What Can We Do?

During our Something Rhymed salon series, and in the conversations they inspired, we looked at ways to accelerate gender parity in the literary world. We’ve compiled a list of all the suggestions that emerged. Perhaps there’s something here that you feel well-placed to do?

This image is in the public domain.
This image is in the public domain.

Readers

  • Start with our own bookshelves. Do we read at least as many books by women as men? And do we read diversely in a broader sense too? If not, perhaps we might want to redress this balance by embarking on a period of reading only women, for example, or black and minority ethnic (BAME) writers or books published by independent presses.
  • Take a look at the VIDA counts and consider subscribing to those magazines whose statistics show a commitment to gender parity. We might also want to think about cancelling subscriptions to magazines whose statistics have been consistently poor in this regard, and writing to the editor to explain why we’re turning away.
  • Encourage our friends to read more diversely.
  • Read stories to our children that explode gender stereotypes.
  • Donate funds to organisations such as VIDA, who campaign for equality in the literary world.

Writers

  • Start with our own writing. Do we explode gender and other stereotypes in our own work?
  • Champion the excellent work of writers from discriminated against groups. We can do this through reviewing, blogging, writing endorsements, nominating for prizes, mentioning fellow authors in talks, holding firm in prize panel negotiations etc.
  • Mentor emerging writers who might struggle to get their voices heard.
  • Keep submitting our stereotype-exploding work to competitions and magazines.
  • Set up a website or event series that focuses on the work of an excluded group.
  • Edit a collection of work by writers whose voices are traditionally suppressed.
  • Find a project we admire and ask those who run it what we might do to help.

Educators

  • Design our syllabi to reflect diverse influences.
  • Call our colleagues out when they fail to do likewise, and encourage our students to do the same.
  • Provide talented students with resources and support to help them overcome barriers to success.
  • Be alert to the preconceptions that might colour class debate and encourage students to question their own prejudices.
  • Consider whether conscious or subconscious prejudice is affecting hiring decisions.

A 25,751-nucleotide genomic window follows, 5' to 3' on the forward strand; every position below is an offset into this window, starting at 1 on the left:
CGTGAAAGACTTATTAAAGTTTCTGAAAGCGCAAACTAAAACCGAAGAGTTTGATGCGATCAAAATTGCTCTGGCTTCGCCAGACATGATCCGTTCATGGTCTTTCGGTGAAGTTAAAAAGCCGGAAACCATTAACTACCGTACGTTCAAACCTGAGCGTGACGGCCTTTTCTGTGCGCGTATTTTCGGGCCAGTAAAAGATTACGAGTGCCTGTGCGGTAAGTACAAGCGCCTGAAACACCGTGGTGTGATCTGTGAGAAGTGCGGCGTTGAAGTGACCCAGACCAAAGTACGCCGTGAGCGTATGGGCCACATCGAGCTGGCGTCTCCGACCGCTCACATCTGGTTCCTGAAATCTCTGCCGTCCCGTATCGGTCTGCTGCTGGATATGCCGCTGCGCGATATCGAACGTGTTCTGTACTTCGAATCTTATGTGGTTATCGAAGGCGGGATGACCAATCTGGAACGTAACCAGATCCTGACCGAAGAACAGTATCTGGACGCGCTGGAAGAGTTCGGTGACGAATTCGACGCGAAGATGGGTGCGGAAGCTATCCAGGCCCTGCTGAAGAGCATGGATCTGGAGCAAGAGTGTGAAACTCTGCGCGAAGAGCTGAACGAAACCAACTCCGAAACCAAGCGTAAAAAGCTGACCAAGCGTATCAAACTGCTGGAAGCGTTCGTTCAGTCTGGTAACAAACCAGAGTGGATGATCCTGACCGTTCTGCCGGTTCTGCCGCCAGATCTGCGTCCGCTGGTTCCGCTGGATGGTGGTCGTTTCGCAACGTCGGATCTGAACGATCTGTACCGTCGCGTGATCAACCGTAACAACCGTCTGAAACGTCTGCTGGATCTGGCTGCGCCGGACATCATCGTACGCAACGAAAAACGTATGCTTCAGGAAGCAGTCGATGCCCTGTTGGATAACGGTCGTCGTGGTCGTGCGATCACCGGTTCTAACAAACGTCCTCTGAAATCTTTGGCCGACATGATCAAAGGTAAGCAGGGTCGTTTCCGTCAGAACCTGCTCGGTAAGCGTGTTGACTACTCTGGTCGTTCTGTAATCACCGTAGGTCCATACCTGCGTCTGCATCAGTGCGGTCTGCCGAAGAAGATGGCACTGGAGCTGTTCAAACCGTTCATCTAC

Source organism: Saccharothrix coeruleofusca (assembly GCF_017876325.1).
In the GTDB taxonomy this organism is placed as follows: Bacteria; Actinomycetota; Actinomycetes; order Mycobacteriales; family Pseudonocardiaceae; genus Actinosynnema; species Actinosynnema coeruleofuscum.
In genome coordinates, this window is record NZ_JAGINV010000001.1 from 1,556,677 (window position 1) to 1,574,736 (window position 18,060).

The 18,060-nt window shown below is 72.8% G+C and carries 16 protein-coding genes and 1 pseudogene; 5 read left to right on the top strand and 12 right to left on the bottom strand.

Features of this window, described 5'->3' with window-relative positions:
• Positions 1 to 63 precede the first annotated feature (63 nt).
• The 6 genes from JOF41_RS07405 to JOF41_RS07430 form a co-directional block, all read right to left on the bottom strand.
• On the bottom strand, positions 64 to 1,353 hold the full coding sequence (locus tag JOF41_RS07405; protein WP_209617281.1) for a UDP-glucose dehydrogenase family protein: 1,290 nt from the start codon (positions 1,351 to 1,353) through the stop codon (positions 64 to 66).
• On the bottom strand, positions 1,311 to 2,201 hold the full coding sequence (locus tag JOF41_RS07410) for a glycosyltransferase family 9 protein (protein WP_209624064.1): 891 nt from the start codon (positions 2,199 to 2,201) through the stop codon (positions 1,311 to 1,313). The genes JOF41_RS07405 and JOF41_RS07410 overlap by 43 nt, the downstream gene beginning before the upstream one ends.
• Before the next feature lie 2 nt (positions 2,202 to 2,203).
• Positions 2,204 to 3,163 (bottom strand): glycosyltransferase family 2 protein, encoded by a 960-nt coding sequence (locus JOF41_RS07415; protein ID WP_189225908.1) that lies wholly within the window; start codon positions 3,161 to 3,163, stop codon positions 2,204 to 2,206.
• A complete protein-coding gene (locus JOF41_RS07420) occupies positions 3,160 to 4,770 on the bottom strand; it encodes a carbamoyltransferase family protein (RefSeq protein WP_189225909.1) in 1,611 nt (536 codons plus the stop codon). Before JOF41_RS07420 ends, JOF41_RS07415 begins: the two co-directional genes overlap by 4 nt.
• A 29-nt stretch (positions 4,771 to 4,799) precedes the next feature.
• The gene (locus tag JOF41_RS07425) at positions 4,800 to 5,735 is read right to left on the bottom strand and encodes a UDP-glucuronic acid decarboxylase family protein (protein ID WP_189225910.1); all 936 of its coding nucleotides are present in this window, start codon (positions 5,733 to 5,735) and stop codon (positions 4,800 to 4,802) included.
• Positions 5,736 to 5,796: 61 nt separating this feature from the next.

• Campaign for information about pay to be freely available, so that we can assess whether there are gender or other pay gaps in our institutions.
  • Assist junior colleagues who face greater barriers to success.

Literary Industry Professionals

  • Solicit work from writers whose backgrounds reflect the diversity of the general population.
  • Ask our colleagues to be equally accountable.
  • Keep reviewing our statistics, and asking how we might seek to improve them.
  • Set up a journal or TV/radio show that sends review copies to reviewers without providing any information about the author.
  • Set up a journal or show that asks two very different reviewers to review each book.
  • Think hard about what we prize in writing, and whether any of this is based on prejudice.
  • Is the academic at the highest level of the hierarchy necessarily the best person to write this review? Has privilege contributed to their rise up the ranks?
  • Fight for information about pay to be freely available, so that we can assess whether there are gender or other pay gaps in our institutions.
  • Assist junior colleagues who face greater barriers to success.
  • Identify a gap and come up with strategies for filling it.
  • Work with representatives of excluded groups to find excellent writers from these backgrounds.
  • Consider whether a temporary quota might help.
  • Set up a prize that will champion the work of an under-represented group.
  • When running literary events, make sure that every element of it is committed to diversity in its broadest sense.
  • Be brave!

Using the comment form below, please share any other strategies to accelerate greater diversity in the literary world. Or perhaps you intend to take us up on one of these suggestions. Do let us know what you plan to do.

We’ll be back on the first Monday in June with an autobiographical post by Emma on her early readings of Virginia Woolf – one of the authors who will feature in our forthcoming book, A Secret Sisterhood.

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